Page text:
And Parminder Gill, advice policy consultant at specialist GP financial services mutual Wesleyan, told Pulse that while the 2019 changes ‘have helped some higher earners’, they are ‘a sticking plaster rather than a solution to the complexities around annual allowance’.

It comes as GPs will be able to make a ‘deferred’ decision when they retire about which pension scheme to be part of, under changes confirmed by the Government.

In July, the Government published a set of proposals designed to alleviate age discrimination against GPs who were moved onto a new NHS pension scheme in 2015.

Under the proposals, GPs on the NHS pension scheme who were moved from legacy pension schemes in 2015 to new pension schemes would be able to choose which they receive benefits from in the period between April 2015 and March 2022 (the ‘remedy period’).

The Government has this week published its response to the consultation on the proposals, confirming that GPs will be able to choose which option they want to take at the time they start drawing their pension.

They will be deemed to have accrued benefits in legacy schemes during the ‘remedy period’ rather than the reformed schemes until they have made a choice, the Government said.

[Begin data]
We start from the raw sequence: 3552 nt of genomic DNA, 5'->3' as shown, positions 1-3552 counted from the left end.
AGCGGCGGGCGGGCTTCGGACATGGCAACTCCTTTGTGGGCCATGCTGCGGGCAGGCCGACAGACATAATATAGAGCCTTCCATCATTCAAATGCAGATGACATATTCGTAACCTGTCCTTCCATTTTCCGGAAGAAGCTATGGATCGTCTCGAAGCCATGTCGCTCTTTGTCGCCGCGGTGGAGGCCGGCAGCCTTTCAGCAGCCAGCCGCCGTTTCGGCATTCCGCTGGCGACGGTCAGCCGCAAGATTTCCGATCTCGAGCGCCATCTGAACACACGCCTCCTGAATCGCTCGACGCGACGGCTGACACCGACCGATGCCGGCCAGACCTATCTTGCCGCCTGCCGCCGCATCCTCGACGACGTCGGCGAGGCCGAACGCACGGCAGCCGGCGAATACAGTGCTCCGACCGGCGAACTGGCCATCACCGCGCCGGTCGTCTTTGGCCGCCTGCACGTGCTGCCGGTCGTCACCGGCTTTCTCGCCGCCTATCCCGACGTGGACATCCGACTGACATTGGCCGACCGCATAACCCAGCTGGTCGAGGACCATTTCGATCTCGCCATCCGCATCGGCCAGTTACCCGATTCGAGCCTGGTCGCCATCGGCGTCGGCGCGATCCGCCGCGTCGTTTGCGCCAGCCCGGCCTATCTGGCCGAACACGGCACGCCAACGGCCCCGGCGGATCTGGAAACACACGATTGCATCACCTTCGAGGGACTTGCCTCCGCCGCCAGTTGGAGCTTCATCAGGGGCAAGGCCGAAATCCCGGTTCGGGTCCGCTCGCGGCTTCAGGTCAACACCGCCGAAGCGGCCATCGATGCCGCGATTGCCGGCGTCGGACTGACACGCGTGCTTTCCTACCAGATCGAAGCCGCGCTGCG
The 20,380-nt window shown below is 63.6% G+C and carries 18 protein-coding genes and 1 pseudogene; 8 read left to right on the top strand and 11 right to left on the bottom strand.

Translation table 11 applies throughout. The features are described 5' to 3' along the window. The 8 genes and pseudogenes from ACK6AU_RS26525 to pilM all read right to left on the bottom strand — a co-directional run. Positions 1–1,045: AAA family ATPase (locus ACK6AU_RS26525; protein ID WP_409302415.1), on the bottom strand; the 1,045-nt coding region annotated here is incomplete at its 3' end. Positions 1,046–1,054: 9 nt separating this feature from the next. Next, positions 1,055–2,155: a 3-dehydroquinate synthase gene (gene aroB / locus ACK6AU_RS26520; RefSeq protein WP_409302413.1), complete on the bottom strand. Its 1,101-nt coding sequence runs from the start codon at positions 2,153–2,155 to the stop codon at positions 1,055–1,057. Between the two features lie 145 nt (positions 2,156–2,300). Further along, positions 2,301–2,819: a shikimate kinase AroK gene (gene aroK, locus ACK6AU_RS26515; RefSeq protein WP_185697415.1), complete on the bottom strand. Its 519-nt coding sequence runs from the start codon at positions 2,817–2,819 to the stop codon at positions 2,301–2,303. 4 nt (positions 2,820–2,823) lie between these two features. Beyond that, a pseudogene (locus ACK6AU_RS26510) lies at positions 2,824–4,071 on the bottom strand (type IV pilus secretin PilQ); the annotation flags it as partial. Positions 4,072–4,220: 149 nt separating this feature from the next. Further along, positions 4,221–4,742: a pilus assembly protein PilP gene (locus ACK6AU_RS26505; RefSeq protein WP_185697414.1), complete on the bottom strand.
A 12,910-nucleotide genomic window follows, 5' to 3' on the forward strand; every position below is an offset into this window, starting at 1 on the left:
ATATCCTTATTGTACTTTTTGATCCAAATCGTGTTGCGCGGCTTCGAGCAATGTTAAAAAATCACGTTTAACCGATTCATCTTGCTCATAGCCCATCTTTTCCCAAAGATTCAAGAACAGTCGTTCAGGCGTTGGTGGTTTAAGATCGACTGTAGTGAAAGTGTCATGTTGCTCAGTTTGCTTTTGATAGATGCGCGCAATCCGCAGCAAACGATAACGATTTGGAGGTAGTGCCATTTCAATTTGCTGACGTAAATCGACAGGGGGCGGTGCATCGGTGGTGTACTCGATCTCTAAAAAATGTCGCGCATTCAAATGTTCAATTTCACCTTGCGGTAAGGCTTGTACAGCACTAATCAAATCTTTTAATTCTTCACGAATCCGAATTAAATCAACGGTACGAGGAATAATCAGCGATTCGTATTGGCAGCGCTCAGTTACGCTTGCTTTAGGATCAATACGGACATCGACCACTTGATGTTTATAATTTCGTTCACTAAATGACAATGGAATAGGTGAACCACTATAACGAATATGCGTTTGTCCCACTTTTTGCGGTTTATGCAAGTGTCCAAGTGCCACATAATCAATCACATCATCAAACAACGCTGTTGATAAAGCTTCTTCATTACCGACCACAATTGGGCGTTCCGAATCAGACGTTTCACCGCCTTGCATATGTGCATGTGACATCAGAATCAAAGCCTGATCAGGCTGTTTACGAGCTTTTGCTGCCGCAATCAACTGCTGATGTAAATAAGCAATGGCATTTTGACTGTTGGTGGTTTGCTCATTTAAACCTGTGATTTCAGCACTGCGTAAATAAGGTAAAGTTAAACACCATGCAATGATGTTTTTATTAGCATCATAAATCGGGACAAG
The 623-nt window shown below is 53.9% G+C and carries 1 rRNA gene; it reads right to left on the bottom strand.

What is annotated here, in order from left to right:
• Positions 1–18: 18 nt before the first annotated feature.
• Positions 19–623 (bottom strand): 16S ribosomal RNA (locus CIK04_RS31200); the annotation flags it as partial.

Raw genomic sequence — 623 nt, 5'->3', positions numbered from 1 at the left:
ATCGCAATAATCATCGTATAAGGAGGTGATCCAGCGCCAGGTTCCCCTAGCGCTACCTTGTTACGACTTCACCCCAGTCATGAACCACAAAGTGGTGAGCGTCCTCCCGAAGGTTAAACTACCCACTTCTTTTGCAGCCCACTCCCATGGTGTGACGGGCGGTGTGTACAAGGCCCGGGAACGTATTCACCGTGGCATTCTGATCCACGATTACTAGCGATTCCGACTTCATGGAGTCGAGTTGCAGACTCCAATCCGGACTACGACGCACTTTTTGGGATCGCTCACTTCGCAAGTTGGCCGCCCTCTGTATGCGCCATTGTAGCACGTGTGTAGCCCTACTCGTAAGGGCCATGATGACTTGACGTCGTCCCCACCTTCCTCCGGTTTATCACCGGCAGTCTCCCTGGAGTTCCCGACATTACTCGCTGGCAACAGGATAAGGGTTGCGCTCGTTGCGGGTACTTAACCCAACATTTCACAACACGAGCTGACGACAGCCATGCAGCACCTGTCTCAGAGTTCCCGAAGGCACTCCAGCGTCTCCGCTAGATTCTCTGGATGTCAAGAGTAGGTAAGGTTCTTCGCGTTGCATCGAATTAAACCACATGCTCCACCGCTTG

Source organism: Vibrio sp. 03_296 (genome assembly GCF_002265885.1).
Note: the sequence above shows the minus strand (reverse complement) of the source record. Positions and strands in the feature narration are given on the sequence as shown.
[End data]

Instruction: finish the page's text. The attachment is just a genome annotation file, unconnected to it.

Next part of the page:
And those already retired and/or receiving a pension will be given the choice ‘as soon as practicable’ after the changes are implemented, with the decision applied ‘retrospectively’ to their award, it added.

The document said: ‘Whilst the courts found that the transitional protection arrangements in introducing the reforms were unlawfully discriminatory, the reforms themselves are not. 

‘From 1 April 2022 therefore, anyone who remains in service will do so as a member of their respective reformed scheme, meaning everyone is treated in the same way in this respect.’

Dr Sharma called the move ‘common sense’, due to both the ongoing pandemic and doctors’ ‘unpredictable’ career progression.

However, he added that while the deferred choice was ‘the only acceptable option’, the Government’s ‘failure’ to ensure that those who already made career decisions based on the age discrimination can rectify them is ‘worrying’.

He said: ‘Doctors may have opted out of the scheme, taken early retirement, cancelled added years contracts or decided to work part-time, with knock-on effects to their pension entitlement. 

‘The Government has said that these decisions will be assessed on a case-by-case basis, requiring doctors to prove that these decisions were made as a result of the discrimination.’

This will create a ‘huge administrative burden for doctors when they should be focusing on patients’ and members should be given ‘automatic eligibility’ to purchase any pension entitlement lost ‘in certain circumstances’, he added.

And the BMA is ‘concerned at the suggestion that members will be footing the bill for these changes’, Dr Sharma said.

Pulse has long documented the impact of the current pension rules since reporting in 2019 that younger GPs had chosen to cut their clinical hours to avoid extra pension charges, while more recently four in 10 GPs said they had reduced their shifts over fears of being hit by huge pension tax bills and prohibitive pensions taxation is also causing GPs to consider early retirement.